Meanwhile, Jeremiah Jones is trying to figure out how to pass messages from General Washington to prisoners in the Walnut Street Jail. A tavern owner with only one arm, Jeremiah has no love for the British, in spite of the fact that they contribute greatly to his livelihood. When he sees Hannah almost daily standing outside the jail, hoping for word of her brother, he realizes she may be just the person he needs to help him. But will Hannah be willing to go against the decrees of her faith in order to help her brother and her fellow countrymen?
The Messenger was the first book I have ever read by Siri Mitchell, and I found it to be a fascinating and well-written story. I honestly wasn't sure if I would enjoy a book about a Quaker woman, or if I would get bogged down by all the "thees" and "thous." I'm happy to say that the Quaker speech didn't bother me at all, and the book flowed smoothly in spite of it. The chapters alternated between Hannah's point of view and Jeremiah's, which was a little confusing at first, but I soon got used to it and enjoyed this format.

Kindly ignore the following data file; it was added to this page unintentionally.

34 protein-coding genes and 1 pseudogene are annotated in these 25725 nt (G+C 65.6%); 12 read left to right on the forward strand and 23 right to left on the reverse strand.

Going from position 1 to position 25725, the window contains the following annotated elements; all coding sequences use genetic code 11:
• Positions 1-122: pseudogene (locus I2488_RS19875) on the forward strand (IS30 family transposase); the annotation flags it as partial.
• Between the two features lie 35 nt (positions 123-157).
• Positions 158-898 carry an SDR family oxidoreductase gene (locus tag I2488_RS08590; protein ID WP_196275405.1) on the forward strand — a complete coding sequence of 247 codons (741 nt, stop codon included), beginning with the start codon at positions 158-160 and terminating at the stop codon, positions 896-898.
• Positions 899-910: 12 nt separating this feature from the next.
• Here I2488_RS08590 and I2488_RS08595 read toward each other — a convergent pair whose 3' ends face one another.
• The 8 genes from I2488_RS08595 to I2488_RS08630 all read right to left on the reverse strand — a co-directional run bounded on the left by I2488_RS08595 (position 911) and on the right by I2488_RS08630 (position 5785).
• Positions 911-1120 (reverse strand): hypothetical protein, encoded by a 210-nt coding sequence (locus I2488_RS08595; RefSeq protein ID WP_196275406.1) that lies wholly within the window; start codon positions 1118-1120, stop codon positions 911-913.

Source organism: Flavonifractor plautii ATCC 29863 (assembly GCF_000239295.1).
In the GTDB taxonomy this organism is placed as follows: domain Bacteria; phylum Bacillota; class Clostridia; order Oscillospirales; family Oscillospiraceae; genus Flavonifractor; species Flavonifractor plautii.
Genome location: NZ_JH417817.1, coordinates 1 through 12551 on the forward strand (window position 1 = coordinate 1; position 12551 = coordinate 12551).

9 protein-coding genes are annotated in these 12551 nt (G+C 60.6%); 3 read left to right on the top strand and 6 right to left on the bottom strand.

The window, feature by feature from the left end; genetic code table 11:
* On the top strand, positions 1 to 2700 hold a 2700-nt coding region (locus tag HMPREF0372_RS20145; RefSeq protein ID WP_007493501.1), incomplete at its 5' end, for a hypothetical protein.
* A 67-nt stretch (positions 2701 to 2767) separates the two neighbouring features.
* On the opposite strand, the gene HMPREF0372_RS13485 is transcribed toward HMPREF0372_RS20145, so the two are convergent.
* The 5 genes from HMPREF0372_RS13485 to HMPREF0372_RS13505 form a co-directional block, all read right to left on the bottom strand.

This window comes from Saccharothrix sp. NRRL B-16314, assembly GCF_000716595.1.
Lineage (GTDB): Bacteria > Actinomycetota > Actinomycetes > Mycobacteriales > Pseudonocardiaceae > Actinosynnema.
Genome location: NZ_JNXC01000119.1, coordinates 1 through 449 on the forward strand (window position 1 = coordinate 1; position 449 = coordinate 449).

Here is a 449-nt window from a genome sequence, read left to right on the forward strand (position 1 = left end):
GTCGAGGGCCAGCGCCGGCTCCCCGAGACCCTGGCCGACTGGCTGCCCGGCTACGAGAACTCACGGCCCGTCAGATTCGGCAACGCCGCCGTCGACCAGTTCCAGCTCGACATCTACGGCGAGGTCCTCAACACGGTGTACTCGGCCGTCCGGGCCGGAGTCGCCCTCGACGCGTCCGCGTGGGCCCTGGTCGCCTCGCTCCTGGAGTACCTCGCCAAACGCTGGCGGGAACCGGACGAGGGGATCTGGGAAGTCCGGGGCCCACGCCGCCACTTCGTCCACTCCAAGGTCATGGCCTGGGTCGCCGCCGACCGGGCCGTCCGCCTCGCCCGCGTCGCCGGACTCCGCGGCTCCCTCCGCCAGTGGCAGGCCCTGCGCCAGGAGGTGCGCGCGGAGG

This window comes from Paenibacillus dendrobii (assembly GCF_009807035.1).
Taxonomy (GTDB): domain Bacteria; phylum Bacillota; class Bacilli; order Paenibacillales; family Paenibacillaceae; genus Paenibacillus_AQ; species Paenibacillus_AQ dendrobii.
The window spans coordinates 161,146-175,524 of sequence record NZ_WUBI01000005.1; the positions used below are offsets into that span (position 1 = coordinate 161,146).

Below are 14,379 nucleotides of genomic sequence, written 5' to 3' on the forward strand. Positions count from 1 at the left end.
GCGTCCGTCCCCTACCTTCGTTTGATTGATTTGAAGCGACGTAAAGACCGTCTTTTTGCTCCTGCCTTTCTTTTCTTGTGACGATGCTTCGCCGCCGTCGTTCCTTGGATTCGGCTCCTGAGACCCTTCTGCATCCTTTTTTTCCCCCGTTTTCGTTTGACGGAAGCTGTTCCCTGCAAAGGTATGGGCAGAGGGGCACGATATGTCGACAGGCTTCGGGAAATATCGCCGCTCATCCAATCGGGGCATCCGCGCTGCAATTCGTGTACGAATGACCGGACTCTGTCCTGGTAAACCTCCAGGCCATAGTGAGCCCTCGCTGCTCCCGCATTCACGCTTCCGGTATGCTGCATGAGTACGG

The Messenger seemed to be extremely well-researched, and I found myself immersed in the story. I loved how the relationship between the two main characters developed, and I loved being able to get "inside" their minds and understand their personal struggles and feelings. Even though Hannah and Jeremiah were fictitious, I felt as if they were real people. I especially liked the way the book ended, although I would have enjoyed an epilogue.
This book gave me a better understanding of both the Quakers and a small piece of the Revolutionary War. It's probably the best book I've read that is set during that time period (not that I've read many!). Anyway, I really enjoyed The Messenger, and give it 5 out of 5 stars.
Many thanks to Bethany House for providing a free review copy in exchange for my honest review!